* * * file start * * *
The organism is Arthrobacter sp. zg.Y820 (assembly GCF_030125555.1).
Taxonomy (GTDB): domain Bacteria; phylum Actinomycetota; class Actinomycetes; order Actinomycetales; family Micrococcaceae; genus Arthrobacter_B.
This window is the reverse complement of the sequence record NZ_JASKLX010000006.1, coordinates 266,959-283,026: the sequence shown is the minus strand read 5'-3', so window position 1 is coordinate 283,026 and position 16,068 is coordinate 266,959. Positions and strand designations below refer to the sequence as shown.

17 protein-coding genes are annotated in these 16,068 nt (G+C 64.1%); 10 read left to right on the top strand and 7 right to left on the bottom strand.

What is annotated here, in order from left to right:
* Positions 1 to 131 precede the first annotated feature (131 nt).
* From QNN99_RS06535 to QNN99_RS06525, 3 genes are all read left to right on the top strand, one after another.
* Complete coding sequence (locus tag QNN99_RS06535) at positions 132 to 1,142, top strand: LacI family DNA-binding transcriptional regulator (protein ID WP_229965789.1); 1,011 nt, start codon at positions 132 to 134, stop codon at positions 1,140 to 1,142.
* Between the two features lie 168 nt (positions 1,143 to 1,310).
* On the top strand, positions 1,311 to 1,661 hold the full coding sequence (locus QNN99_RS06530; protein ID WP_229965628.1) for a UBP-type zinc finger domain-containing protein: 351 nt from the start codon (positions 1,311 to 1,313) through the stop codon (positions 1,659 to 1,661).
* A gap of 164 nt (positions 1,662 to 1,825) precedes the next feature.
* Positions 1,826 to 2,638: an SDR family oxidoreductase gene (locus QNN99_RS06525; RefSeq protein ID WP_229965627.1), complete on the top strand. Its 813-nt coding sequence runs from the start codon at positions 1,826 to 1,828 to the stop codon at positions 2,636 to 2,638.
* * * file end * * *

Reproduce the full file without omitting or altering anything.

The organism is Arthrobacter sp. zg.Y820 (assembly GCF_030125555.1).
Taxonomy (GTDB): domain Bacteria; phylum Actinomycetota; class Actinomycetes; order Actinomycetales; family Micrococcaceae; genus Arthrobacter_B.
This window is the reverse complement of the sequence record NZ_JASKLX010000006.1, coordinates 266,959-283,026: the sequence shown is the minus strand read 5'-3', so window position 1 is coordinate 283,026 and position 16,068 is coordinate 266,959. Positions and strand designations below refer to the sequence as shown.

17 protein-coding genes are annotated in these 16,068 nt (G+C 64.1%); 10 read left to right on the top strand and 7 right to left on the bottom strand.

What is annotated here, in order from left to right:
* Positions 1 to 131 precede the first annotated feature (131 nt).
* From QNN99_RS06535 to QNN99_RS06525, 3 genes are all read left to right on the top strand, one after another.
* Complete coding sequence (locus tag QNN99_RS06535) at positions 132 to 1,142, top strand: LacI family DNA-binding transcriptional regulator (protein ID WP_229965789.1); 1,011 nt, start codon at positions 132 to 134, stop codon at positions 1,140 to 1,142.
* Between the two features lie 168 nt (positions 1,143 to 1,310).
* On the top strand, positions 1,311 to 1,661 hold the full coding sequence (locus QNN99_RS06530; protein ID WP_229965628.1) for a UBP-type zinc finger domain-containing protein: 351 nt from the start codon (positions 1,311 to 1,313) through the stop codon (positions 1,659 to 1,661).
* A gap of 164 nt (positions 1,662 to 1,825) precedes the next feature.
* Positions 1,826 to 2,638: an SDR family oxidoreductase gene (locus QNN99_RS06525; RefSeq protein ID WP_229965627.1), complete on the top strand. Its 813-nt coding sequence runs from the start codon at positions 1,826 to 1,828 to the stop codon at positions 2,636 to 2,638.